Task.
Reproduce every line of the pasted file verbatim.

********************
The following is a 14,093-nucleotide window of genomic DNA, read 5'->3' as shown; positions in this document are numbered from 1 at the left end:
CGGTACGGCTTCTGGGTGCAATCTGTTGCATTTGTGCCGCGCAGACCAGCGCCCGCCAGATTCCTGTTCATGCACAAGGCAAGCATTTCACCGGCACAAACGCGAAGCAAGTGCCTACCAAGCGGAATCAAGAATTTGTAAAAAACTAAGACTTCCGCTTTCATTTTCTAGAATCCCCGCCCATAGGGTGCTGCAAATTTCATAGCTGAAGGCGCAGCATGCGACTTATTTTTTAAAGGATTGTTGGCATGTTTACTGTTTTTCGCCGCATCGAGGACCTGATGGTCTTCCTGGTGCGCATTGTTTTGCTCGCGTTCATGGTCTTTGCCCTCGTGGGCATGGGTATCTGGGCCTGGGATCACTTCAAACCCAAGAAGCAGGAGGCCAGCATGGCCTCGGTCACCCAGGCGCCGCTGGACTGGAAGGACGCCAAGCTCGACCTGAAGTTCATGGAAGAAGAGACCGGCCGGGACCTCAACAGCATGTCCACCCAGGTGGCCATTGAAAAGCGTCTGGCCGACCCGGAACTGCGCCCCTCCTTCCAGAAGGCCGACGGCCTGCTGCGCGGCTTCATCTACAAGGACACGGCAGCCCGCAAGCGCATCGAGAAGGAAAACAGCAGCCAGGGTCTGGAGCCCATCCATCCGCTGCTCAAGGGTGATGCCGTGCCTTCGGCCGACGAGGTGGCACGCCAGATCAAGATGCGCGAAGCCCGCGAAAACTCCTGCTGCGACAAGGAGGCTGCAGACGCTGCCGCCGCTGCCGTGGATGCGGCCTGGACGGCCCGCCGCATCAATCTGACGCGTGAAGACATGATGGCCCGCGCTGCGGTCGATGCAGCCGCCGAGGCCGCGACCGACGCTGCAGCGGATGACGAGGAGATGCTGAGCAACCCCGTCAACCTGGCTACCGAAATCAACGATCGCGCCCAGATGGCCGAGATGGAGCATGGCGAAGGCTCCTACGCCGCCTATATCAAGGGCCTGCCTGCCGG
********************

The following is a 14,093-nucleotide window of genomic DNA, read 5'->3' as shown; positions in this document are numbered from 1 at the left end:
CGGTACGGCTTCTGGGTGCAATCTGTTGCATTTGTGCCGCGCAGACCAGCGCCCGCCAGATTCCTGTTCATGCACAAGGCAAGCATTTCACCGGCACAAACGCGAAGCAAGTGCCTACCAAGCGGAATCAAGAATTTGTAAAAAACTAAGACTTCCGCTTTCATTTTCTAGAATCCCCGCCCATAGGGTGCTGCAAATTTCATAGCTGAAGGCGCAGCATGCGACTTATTTTTTAAAGGATTGTTGGCATGTTTACTGTTTTTCGCCGCATCGAGGACCTGATGGTCTTCCTGGTGCGCATTGTTTTGCTCGCGTTCATGGTCTTTGCCCTCGTGGGCATGGGTATCTGGGCCTGGGATCACTTCAAACCCAAGAAGCAGGAGGCCAGCATGGCCTCGGTCACCCAGGCGCCGCTGGACTGGAAGGACGCCAAGCTCGACCTGAAGTTCATGGAAGAAGAGACCGGCCGGGACCTCAACAGCATGTCCACCCAGGTGGCCATTGAAAAGCGTCTGGCCGACCCGGAACTGCGCCCCTCCTTCCAGAAGGCCGACGGCCTGCTGCGCGGCTTCATCTACAAGGACACGGCAGCCCGCAAGCGCATCGAGAAGGAAAACAGCAGCCAGGGTCTGGAGCCCATCCATCCGCTGCTCAAGGGTGATGCCGTGCCTTCGGCCGACGAGGTGGCACGCCAGATCAAGATGCGCGAAGCCCGCGAAAACTCCTGCTGCGACAAGGAGGCTGCAGACGCTGCCGCCGCTGCCGTGGATGCGGCCTGGACGGCCCGCCGCATCAATCTGACGCGTGAAGACATGATGGCCCGCGCTGCGGTCGATGCAGCCGCCGAGGCCGCGACCGACGCTGCAGCGGATGACGAGGAGATGCTGAGCAACCCCGTCAACCTGGCTACCGAAATCAACGATCGCGCCCAGATGGCCGAGATGGAGCATGGCGAAGGCTCCTACGCCGCCTATATCAAGGGCCTGCCTGCCGG